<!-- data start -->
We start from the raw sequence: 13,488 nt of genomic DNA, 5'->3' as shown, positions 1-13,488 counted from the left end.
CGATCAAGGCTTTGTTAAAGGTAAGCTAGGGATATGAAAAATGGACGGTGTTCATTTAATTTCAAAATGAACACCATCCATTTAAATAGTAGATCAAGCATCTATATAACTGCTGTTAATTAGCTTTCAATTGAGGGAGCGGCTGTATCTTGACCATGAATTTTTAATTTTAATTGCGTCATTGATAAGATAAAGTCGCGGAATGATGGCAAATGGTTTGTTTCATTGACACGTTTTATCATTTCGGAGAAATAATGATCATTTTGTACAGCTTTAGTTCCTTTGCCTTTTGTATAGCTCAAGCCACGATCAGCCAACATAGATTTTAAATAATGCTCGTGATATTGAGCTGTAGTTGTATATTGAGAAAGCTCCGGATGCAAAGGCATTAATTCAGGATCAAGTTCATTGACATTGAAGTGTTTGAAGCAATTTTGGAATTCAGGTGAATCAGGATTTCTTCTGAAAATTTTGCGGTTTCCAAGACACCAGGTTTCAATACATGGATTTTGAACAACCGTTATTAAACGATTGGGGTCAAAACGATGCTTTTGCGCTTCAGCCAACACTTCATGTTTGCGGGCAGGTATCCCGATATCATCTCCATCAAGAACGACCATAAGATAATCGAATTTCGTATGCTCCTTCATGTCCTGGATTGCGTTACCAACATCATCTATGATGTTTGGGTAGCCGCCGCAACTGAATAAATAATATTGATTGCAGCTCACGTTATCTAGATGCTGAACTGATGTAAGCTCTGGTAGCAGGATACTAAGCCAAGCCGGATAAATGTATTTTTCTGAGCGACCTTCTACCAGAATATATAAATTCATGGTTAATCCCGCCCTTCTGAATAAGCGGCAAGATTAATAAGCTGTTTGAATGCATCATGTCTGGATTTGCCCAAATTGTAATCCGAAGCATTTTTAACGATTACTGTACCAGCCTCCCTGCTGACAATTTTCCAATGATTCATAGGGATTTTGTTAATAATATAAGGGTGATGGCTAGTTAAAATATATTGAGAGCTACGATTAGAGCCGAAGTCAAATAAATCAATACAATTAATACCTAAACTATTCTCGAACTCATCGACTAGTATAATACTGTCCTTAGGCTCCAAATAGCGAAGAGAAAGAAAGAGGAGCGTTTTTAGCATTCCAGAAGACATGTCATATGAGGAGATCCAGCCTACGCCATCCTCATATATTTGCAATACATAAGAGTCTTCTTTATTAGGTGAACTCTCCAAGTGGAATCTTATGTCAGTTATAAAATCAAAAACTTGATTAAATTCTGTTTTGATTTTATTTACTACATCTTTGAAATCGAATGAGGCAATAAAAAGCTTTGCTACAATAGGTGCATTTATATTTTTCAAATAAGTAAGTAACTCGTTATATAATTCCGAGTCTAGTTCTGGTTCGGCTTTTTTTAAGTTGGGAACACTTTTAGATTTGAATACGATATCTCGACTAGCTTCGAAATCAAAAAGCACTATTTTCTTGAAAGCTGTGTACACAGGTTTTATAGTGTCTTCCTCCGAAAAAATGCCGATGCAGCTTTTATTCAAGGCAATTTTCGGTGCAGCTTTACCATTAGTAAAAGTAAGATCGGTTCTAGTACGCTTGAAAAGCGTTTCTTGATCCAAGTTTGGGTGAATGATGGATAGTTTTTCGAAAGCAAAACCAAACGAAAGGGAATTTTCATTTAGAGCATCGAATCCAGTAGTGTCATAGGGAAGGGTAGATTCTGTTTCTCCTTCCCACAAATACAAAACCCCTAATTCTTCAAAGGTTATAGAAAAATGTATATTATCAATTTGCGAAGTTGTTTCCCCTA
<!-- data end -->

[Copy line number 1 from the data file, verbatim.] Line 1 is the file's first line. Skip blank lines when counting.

We start from the raw sequence: 13,488 nt of genomic DNA, 5'->3' as shown, positions 1-13,488 counted from the left end.